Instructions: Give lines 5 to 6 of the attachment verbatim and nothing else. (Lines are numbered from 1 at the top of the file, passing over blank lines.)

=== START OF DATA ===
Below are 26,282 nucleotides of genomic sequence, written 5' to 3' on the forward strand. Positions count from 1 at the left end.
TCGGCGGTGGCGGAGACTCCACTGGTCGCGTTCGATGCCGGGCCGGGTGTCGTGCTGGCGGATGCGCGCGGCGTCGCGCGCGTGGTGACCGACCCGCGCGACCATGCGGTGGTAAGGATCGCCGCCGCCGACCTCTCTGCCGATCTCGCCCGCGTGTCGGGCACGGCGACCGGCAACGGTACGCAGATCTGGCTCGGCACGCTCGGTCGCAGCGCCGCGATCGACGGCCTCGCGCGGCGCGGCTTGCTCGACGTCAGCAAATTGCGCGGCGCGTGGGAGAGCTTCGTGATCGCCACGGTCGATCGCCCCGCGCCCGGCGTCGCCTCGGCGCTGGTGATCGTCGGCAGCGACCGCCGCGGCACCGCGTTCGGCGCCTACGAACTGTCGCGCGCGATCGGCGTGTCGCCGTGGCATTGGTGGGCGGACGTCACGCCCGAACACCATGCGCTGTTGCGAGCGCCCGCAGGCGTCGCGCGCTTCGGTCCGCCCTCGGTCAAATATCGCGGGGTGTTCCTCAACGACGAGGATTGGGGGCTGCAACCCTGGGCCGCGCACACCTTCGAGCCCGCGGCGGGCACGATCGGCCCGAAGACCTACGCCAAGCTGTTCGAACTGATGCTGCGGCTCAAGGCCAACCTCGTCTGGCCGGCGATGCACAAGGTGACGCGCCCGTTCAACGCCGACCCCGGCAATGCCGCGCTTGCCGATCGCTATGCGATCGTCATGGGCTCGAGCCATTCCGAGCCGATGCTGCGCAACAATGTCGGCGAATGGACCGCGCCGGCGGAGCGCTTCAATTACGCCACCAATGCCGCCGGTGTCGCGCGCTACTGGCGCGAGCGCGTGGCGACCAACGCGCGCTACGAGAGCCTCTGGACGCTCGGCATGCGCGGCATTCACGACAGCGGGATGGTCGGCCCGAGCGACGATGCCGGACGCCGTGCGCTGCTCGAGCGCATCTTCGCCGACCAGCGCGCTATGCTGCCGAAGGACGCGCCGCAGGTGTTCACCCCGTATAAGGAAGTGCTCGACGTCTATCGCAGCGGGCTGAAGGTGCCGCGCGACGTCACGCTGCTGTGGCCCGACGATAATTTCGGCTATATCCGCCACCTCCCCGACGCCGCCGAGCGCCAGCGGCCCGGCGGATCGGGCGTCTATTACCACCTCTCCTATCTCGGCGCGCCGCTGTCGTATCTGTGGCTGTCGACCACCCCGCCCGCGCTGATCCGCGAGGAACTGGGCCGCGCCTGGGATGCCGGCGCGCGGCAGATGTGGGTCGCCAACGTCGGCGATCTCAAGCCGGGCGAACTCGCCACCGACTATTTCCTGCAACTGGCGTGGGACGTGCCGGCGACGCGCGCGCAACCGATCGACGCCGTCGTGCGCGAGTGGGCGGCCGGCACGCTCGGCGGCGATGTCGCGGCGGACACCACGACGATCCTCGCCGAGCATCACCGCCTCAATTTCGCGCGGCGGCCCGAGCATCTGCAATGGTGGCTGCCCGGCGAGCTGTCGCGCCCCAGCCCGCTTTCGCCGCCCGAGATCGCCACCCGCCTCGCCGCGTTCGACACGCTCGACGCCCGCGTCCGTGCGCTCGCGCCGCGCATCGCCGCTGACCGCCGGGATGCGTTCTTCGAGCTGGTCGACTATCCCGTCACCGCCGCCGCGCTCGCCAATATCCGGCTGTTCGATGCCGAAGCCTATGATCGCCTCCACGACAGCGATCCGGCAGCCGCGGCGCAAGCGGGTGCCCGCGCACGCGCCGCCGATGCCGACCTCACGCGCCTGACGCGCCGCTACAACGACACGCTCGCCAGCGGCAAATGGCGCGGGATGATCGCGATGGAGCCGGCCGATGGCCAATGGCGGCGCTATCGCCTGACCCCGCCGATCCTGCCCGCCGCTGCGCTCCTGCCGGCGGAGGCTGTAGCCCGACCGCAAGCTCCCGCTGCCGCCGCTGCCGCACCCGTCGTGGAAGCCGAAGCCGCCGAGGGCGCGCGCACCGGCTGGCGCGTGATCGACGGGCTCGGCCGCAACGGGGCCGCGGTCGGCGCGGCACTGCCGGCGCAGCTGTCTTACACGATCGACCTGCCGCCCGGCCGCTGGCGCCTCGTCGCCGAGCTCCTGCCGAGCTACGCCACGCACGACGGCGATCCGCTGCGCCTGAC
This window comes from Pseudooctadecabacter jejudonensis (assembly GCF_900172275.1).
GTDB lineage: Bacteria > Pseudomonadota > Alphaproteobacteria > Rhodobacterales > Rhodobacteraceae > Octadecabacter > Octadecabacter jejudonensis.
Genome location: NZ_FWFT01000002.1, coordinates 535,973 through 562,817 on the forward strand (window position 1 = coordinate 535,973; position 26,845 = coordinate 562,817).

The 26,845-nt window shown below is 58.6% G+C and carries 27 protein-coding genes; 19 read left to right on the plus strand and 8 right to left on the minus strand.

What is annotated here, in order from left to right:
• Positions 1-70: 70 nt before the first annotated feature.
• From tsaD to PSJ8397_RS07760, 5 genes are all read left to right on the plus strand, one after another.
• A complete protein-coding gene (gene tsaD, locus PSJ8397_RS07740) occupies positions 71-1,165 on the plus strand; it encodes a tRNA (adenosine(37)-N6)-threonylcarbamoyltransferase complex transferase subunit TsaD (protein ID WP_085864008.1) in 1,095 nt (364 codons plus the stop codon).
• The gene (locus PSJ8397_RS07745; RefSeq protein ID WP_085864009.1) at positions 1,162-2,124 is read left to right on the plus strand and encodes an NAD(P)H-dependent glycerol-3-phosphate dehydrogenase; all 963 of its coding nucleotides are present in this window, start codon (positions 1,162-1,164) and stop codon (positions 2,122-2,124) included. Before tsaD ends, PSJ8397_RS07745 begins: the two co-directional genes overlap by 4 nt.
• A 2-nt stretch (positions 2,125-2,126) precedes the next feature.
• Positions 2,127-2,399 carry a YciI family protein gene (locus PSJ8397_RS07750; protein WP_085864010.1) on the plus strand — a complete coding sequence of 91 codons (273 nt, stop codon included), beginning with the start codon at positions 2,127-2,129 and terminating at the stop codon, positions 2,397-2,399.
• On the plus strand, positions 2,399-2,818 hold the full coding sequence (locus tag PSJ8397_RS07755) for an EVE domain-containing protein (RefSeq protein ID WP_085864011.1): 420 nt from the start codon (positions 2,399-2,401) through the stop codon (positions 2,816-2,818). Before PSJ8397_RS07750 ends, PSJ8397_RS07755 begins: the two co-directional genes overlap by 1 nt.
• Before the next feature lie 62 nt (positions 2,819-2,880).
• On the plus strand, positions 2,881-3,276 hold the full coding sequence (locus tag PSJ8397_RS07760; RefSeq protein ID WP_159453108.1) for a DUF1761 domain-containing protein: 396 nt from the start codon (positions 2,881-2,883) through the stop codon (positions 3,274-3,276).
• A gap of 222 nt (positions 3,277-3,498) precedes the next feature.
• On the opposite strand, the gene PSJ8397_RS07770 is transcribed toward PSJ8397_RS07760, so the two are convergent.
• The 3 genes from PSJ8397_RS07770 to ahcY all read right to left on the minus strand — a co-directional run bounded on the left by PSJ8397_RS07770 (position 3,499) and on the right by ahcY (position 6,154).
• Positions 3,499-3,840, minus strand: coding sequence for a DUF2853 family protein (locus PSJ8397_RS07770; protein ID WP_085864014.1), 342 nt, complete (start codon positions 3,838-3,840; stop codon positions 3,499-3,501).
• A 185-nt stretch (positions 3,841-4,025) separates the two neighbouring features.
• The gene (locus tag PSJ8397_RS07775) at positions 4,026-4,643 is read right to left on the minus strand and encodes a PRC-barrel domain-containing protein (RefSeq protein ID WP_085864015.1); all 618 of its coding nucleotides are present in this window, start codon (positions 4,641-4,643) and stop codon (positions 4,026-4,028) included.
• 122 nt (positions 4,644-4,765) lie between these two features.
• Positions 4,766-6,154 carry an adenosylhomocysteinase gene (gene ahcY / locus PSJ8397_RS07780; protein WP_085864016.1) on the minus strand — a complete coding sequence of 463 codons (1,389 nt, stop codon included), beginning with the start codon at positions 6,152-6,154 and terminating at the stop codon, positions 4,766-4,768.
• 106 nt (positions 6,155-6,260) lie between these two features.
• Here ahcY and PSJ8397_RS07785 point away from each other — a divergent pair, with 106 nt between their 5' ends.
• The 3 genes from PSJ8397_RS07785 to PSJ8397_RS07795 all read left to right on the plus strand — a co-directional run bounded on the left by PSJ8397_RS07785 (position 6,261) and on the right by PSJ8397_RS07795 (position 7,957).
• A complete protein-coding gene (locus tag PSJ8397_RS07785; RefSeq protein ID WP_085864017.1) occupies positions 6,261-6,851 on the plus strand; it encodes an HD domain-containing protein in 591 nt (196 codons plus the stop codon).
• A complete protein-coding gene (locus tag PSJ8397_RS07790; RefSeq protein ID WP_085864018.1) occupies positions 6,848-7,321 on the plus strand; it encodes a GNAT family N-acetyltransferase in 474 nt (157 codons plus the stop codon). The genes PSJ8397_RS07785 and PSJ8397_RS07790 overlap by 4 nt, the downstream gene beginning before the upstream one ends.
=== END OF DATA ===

Genome location: NZ_FWFT01000002.1, coordinates 535,973 through 562,817 on the forward strand (window position 1 = coordinate 535,973; position 26,845 = coordinate 562,817).

The 26,845-nt window shown below is 58.6% G+C and carries 27 protein-coding genes; 19 read left to right on the plus strand and 8 right to left on the minus strand.